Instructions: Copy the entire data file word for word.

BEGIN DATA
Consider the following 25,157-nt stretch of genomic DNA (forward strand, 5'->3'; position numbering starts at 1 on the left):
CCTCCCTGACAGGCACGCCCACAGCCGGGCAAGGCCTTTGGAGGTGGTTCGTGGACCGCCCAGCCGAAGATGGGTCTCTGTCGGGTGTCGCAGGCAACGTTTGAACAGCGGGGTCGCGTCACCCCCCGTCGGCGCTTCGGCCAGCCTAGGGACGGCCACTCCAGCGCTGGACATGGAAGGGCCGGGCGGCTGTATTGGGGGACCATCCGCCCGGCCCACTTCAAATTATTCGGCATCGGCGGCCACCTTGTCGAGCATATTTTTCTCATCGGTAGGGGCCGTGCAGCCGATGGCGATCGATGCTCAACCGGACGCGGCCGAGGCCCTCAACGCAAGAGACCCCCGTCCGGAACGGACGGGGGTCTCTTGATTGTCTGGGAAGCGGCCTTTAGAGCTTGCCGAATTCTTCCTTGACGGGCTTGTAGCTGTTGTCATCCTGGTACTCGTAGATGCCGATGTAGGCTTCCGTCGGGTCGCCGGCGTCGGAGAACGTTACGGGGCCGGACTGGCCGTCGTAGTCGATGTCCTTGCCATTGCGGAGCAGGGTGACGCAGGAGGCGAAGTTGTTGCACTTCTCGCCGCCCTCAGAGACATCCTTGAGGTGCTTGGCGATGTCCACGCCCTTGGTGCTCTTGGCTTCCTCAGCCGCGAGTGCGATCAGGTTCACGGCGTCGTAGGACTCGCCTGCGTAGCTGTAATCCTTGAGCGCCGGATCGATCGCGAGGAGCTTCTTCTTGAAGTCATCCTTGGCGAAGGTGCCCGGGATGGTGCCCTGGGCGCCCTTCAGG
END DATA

Consider the following 25,157-nt stretch of genomic DNA (forward strand, 5'->3'; position numbering starts at 1 on the left):
CCTCCCTGACAGGCACGCCCACAGCCGGGCAAGGCCTTTGGAGGTGGTTCGTGGACCGCCCAGCCGAAGATGGGTCTCTGTCGGGTGTCGCAGGCAACGTTTGAACAGCGGGGTCGCGTCACCCCCCGTCGGCGCTTCGGCCAGCCTAGGGACGGCCACTCCAGCGCTGGACATGGAAGGGCCGGGCGGCTGTATTGGGGGACCATCCGCCCGGCCCACTTCAAATTATTCGGCATCGGCGGCCACCTTGTCGAGCATATTTTTCTCATCGGTAGGGGCCGTGCAGCCGATGGCGATCGATGCTCAACCGGACGCGGCCGAGGCCCTCAACGCAAGAGACCCCCGTCCGGAACGGACGGGGGTCTCTTGATTGTCTGGGAAGCGGCCTTTAGAGCTTGCCGAATTCTTCCTTGACGGGCTTGTAGCTGTTGTCATCCTGGTACTCGTAGATGCCGATGTAGGCTTCCGTCGGGTCGCCGGCGTCGGAGAACGTTACGGGGCCGGACTGGCCGTCGTAGTCGATGTCCTTGCCATTGCGGAGCAGGGTGACGCAGGAGGCGAAGTTGTTGCACTTCTCGCCGCCCTCAGAGACATCCTTGAGGTGCTTGGCGATGTCCACGCCCTTGGTGCTCTTGGCTTCCTCAGCCGCGAGTGCGATCAGGTTCACGGCGTCGTAGGACTCGCCTGCGTAGCTGTAATCCTTGAGCGCCGGATCGATCGCGAGGAGCTTCTTCTTGAAGTCATCCTTGGCGAAGGTGCCCGGGATGGTGCCCTGGGCGCCCTTCAGG